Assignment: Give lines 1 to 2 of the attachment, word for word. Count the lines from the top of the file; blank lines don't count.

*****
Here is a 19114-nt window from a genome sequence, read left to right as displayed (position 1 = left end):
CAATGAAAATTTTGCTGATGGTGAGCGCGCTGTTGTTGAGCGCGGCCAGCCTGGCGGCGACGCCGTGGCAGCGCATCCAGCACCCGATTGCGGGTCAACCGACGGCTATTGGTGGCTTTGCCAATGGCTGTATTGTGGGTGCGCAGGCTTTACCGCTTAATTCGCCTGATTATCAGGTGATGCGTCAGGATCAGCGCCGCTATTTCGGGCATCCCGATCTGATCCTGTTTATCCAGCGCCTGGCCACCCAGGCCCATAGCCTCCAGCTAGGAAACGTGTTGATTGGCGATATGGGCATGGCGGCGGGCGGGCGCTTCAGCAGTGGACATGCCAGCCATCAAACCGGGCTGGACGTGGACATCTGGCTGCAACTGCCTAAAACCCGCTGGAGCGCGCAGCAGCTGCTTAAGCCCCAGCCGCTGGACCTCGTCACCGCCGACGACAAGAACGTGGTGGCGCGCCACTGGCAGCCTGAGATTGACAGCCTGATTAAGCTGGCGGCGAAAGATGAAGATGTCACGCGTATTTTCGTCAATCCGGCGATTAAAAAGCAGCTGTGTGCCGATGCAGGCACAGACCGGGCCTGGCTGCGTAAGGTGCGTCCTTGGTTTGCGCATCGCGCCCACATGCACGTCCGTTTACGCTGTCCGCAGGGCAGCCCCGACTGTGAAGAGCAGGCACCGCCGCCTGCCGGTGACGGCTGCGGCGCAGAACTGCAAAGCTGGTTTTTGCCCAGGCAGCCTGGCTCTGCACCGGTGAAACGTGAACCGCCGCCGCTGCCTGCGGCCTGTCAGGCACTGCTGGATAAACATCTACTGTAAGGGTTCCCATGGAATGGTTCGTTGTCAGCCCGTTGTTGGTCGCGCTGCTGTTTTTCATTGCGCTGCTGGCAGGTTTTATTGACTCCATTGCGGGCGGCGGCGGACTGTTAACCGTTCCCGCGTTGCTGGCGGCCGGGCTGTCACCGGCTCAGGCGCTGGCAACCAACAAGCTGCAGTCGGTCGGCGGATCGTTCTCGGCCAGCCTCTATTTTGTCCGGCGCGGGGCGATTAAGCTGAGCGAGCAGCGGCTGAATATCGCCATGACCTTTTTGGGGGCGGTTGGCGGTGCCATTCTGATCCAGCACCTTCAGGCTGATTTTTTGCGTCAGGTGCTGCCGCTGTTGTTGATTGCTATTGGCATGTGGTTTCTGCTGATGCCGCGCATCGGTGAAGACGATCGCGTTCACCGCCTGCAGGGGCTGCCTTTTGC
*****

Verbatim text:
Here is a 19114-nt window from a genome sequence, read left to right as displayed (position 1 = left end):
CAATGAAAATTTTGCTGATGGTGAGCGCGCTGTTGTTGAGCGCGGCCAGCCTGGCGGCGACGCCGTGGCAGCGCATCCAGCACCCGATTGCGGGTCAACCGACGGCTATTGGTGGCTTTGCCAATGGCTGTATTGTGGGTGCGCAGGCTTTACCGCTTAATTCGCCTGATTATCAGGTGATGCGTCAGGATCAGCGCCGCTATTTCGGGCATCCCGATCTGATCCTGTTTATCCAGCGCCTGGCCACCCAGGCCCATAGCCTCCAGCTAGGAAACGTGTTGATTGGCGATATGGGCATGGCGGCGGGCGGGCGCTTCAGCAGTGGACATGCCAGCCATCAAACCGGGCTGGACGTGGACATCTGGCTGCAACTGCCTAAAACCCGCTGGAGCGCGCAGCAGCTGCTTAAGCCCCAGCCGCTGGACCTCGTCACCGCCGACGACAAGAACGTGGTGGCGCGCCACTGGCAGCCTGAGATTGACAGCCTGATTAAGCTGGCGGCGAAAGATGAAGATGTCACGCGTATTTTCGTCAATCCGGCGATTAAAAAGCAGCTGTGTGCCGATGCAGGCACAGACCGGGCCTGGCTGCGTAAGGTGCGTCCTTGGTTTGCGCATCGCGCCCACATGCACGTCCGTTTACGCTGTCCGCAGGGCAGCCCCGACTGTGAAGAGCAGGCACCGCCGCCTGCCGGTGACGGCTGCGGCGCAGAACTGCAAAGCTGGTTTTTGCCCAGGCAGCCTGGCTCTGCACCGGTGAAACGTGAACCGCCGCCGCTGCCTGCGGCCTGTCAGGCACTGCTGGATAAACATCTACTGTAAGGGTTCCCATGGAATGGTTCGTTGTCAGCCCGTTGTTGGTCGCGCTGCTGTTTTTCATTGCGCTGCTGGCAGGTTTTATTGACTCCATTGCGGGCGGCGGCGGACTGTTAACCGTTCCCGCGTTGCTGGCGGCCGGGCTGTCACCGGCTCAGGCGCTGGCAACCAACAAGCTGCAGTCGGTCGGCGGATCGTTCTCGGCCAGCCTCTATTTTGTCCGGCGCGGGGCGATTAAGCTGAGCGAGCAGCGGCTGAATATCGCCATGACCTTTTTGGGGGCGGTTGGCGGTGCCATTCTGATCCAGCACCTTCAGGCTGATTTTTTGCGTCAGGTGCTGCCGCTGTTGTTGATTGCTATTGGCATGTGGTTTCTGCTGATGCCGCGCATCGGTGAAGACGATCGCGTTCACCGCCTGCAGGGGCTGCCTTTTGC